question about concurrency implementation
Mon, 18 Mar 2002 23:56:27 -0500 (EST)
By "true concurrency" I meant "simultaneous execution of multiple threads
by multiple processors". This involves both concepts you define:
"concurrency" (to have multiple threads) and "parallelism" (to have them
execute possibly simultaneously when multiple processors are available).
From Simon Marlow's reply, I gather that the current implementations of
Concurrent Haskell provide "concurrency" but not "parallelism", and that
provision of parallelism is not likely in the near term.
I've asked these questions in order to convince myself that multiple
threads can (and will) cooperate in lazily evaluating a value they share,
without need for any special programming. In particular, I plan to have
multiple threads share values whose computations involve uses of
`unsafePerformIO` (the safety of which my application's usage pattern
Thanks to you and others for your helpful replies.
On 18 Mar 2002, Alastair David Reid wrote:
> > I'm curious about the implementation of Concurrent Haskell in GHC
> > and Hugs.
> Hugs' implementation of concurrency is non-preemptive wherease GHC's
> implementation is preemptive (or "almost preemptive") as described by
> > Does access to values possibly shared among threads cost the same in
> > Concurrent Haskell as in regular Haskell? I'm guessing the answer
> > is "yes", because Concurrent Haskell is provided by default in GHC.
> The answer is yes for Hugs.
> > If the costs are the same, does that rely on there being no true
> > concurrency in the current implementations?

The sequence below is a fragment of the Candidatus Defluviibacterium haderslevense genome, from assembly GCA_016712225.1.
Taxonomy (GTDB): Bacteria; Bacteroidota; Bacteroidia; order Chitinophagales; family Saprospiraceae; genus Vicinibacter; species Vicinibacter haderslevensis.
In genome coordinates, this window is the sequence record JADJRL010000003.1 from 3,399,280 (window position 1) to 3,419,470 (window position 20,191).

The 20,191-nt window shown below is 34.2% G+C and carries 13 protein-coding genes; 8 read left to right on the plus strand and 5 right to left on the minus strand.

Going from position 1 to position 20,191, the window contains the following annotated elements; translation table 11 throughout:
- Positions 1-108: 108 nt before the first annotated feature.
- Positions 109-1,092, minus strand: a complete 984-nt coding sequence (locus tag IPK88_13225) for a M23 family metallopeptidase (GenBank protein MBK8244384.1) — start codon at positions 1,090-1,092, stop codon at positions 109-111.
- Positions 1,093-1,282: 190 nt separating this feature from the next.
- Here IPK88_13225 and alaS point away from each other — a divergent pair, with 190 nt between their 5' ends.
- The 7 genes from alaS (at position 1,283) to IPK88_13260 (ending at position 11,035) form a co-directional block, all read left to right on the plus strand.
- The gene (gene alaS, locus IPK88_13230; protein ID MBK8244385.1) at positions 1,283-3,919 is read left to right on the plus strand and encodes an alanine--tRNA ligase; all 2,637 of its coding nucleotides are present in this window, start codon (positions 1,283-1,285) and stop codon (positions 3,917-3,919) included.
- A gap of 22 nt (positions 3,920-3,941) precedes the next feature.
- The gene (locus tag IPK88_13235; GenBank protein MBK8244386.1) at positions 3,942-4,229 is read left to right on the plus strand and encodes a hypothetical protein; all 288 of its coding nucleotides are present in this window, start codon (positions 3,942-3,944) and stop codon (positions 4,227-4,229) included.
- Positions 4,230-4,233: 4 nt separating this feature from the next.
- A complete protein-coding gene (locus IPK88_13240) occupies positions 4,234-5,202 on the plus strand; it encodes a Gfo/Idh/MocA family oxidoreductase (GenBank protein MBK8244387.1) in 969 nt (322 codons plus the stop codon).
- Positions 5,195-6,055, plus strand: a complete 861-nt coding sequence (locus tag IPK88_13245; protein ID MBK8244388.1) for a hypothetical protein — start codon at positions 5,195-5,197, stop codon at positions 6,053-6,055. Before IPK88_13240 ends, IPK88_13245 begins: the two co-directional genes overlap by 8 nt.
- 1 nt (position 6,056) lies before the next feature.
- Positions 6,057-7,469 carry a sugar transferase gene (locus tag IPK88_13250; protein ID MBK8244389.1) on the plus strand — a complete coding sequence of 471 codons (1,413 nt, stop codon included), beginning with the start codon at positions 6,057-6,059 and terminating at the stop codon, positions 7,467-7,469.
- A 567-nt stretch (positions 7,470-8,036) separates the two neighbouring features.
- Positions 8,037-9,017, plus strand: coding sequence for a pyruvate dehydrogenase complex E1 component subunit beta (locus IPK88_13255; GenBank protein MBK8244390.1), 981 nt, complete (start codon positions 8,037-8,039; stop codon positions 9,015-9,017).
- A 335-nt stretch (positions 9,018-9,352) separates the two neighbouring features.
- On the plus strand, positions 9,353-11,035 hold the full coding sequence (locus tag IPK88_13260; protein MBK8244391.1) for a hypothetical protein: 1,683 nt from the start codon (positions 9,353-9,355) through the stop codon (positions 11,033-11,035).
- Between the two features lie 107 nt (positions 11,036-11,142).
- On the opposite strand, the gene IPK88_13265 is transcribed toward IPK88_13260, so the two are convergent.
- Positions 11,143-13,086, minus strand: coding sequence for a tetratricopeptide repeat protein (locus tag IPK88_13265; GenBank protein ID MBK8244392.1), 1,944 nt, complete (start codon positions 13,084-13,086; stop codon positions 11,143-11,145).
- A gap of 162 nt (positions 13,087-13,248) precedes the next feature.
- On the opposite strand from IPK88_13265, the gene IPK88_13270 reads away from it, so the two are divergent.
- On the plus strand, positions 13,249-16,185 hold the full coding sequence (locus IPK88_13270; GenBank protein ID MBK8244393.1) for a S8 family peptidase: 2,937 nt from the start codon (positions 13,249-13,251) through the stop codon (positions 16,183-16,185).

> Just to be sure we agree on terminology: some people like to
> distinguish between "parallelism" and "concurrency".
> Parallelism is a way of going faster but doesn't change your
> programming model. Implemented correctly, a parallel implementation
> yields the same results as a sequential implementation - it just runs
> faster. (This is ignoring the effects of interaction with the outside
> world, of course - since that can also affect determinism.) Parallel
> Haskell adds "par" and friends (operations which have no effect on the
> semantics of your program).
> Concurrency changes your programming model. A concurrent program is
> allowed to give different results and interesting interactions
> (including race conditions) between threads. A concurrent program may
> run on a single processor. Concurrent Haskell adds forkIO,
> killThread, MVars, etc (operations which affect not just the semantics
> of your program but also the way the semantics are defined).
> You might want to use different words for those concepts but I hope
> the distinction is clear. (Note that the two concepts are rarely/never
> separated in imperative languages. Arguably, Esterel is an exception.)
> Using this terminology, I think what you're asking about is
> "parallelism" and not "concurrency".